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Drawn from Miami
Katherine J. Wheeler

December 6, 2013-February 7, 2014
Miami Center for Architecture and Design

On an unseasonably chilly day in downtown Miami, with the wind curling down the streets, I stepped into the new Miami Center for Architecture and Design (MCAD) to see the inaugural exhibit, Drawn from Miami. The vaulted space of what must have been the main hall of the historic Post Office Building holds the gallery, and the eye is taken by the juxtaposition of historical and new elements. On the left, an inserted steel-plate stair bends up to the second-level conference spaces and offices, and to the right is the light-filled gallery.

Drawn from Miami presents a fascinating range of drawings by Miami architects and of Miami projects spanning almost 100 years. It focuses on hand drawings as opposed to digital and reveals the diversity and creativity of designers and artists as well as a range of drawing and project styles. Curators Allan Shulman, Nick Gelpi, Jake Brillhart, Jean-Francois Lejeune, and Terrence Riley rightly note in the introductory panel that to understand the image of Miami, the exhibit should include drawings of both built and unbuilt projects that created its increasingly cultural image. And if any city is about image, it’s Miami. There is no doubt that this exhibit grew from earlier ones in which Shulman and LeJeune were involved, including Interama at the Miami History Museum, and their knowledge of the archives shows here. They have sourced from university and museum archives, private collections, and collections of architects, with the drawing types ranging from fast, conceptual sketches, to sketchbooks, diagrams, design development, and renderings. Many of the drawings have not been previously exhibited or published, and the possibility of a catalog of these works is most welcome.

The curators chose not to organize the drawings chronologically, as one might expect, but by size, which creates some serendipitous moments of juxtaposition as modern and historical drawing in various media hang close enough for real comparison. The show is small enough to see quickly, but big and engaging enough to make you want to spend some real time with it. Some drawings, such as Rocco Ceo’s Overstreet Overlook, an intricately drawn work in colored pencil, beg for your nose to be inches away to truly appreciate the fine hatching and lines that create the texture of the River of Grass.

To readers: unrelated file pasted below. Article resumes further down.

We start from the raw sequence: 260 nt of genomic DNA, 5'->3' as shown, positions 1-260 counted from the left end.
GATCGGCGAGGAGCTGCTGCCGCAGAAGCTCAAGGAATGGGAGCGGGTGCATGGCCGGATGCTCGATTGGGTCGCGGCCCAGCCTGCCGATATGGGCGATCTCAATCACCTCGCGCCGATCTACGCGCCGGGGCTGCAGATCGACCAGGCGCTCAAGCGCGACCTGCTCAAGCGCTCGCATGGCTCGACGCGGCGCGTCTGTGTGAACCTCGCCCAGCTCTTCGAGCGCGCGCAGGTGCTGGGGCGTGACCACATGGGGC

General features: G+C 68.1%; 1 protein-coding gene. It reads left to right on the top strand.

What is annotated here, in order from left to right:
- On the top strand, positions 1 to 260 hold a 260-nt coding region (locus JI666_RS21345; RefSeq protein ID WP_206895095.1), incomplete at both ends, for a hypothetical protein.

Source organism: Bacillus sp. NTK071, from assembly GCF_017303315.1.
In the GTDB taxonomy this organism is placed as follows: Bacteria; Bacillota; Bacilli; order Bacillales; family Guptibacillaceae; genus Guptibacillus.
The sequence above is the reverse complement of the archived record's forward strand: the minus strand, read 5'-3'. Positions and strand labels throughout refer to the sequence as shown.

There is a bit of the sense of the “gang’s all here” in terms of architects who have left their marks on the city and its culture: Arquitectonica, Mark Hampton, Jorge and Luis Trelles, to name only a few. Alfred Browning Parker’s drawings capture the colors and sense of playful openness of postwar Miami, with the muted green background and aerial point of view of his “Wingspan” house for Mr. and Mrs. L. W. Rose (ca. 1950), a particular favorite. Morris Lapidus’s color rendering of a lobby of the Fontainebleau almost froths with golds and browns in an over-the-top, Rat-Pack-era decadence. Works by current architects are also included, as are drawings of landscape design, including examples by Roberto Burle Marx and an early sketch on yellow trace for the plaza area in front of 1111 Lincoln Road by Raymond Jungles, reminding you that it’s not just the buildings that make Miami, but also its unique landscape, climate, foliage, and outdoor lifestyle.

Not to be missed are the elegant ink on linen drawings by Schultze & Weaver of two of their Miami Beach hotels, which open the exhibit and harken back not just to a Miami of Mediterranean Revival but to another—and possibly lost—way of practicing architecture. Also of note are the intense creations by RodMau of a fantastical unbuilt Marine Museum on Key Biscayne that exult in the almost obsessive detail that ink on Mylar can produce. The sections and elevations are dominated by a suspended sphere filled with floating skeletons of aquatic life visible from a spiraling ramp.

Only a couple things niggled at me as I proceeded through the exhibit. First, I found the inclusion of several “facsimiles” disconcerting in a show that focuses on hand drawings, an emphasis that implies originality. If the facsimiles had been grouped together, then it might be more acceptable, but slipped within the context of originals, it made me question why they were even included. Is a facsimile of a sketch by Herzog and de Meuron really that important, or is it an attempt to include them simply for the firm’s international status? Surely there were other worthy drawings to choose from. One possibility is that with the inclusion of blueprints, of which there are a few, the curators might have felt it possible to open the door a little wider to include other nonoriginal works. Another aspect of the show that was a little disconcerting was small discrepancies in the labels when compared with the drawings, particularly in terms of dates and media. While normally I would not worry about this too much, with the possibility of publication, I urge a more careful documentation and double-checking of descriptive details. That said, these are small complaints, and they do not take away from the overall experience of the exhibit and the power of the drawings.

The hand drawing is in many respects a dying art, with architects increasingly turning to the computer not just to produce working drawings but also for photo-realistic renderings and design sketches.Drawn from Miami celebrates the drawing as an artistic product of the architect and artist, and the pure aesthetic pleasure found in a drawing is the underlying subtext of the exhibit. You don’t have to be an architect or a resident of Miami to enjoy this exhibit; just be ready to spend some time to lose yourself in the places and times the drawings reveal.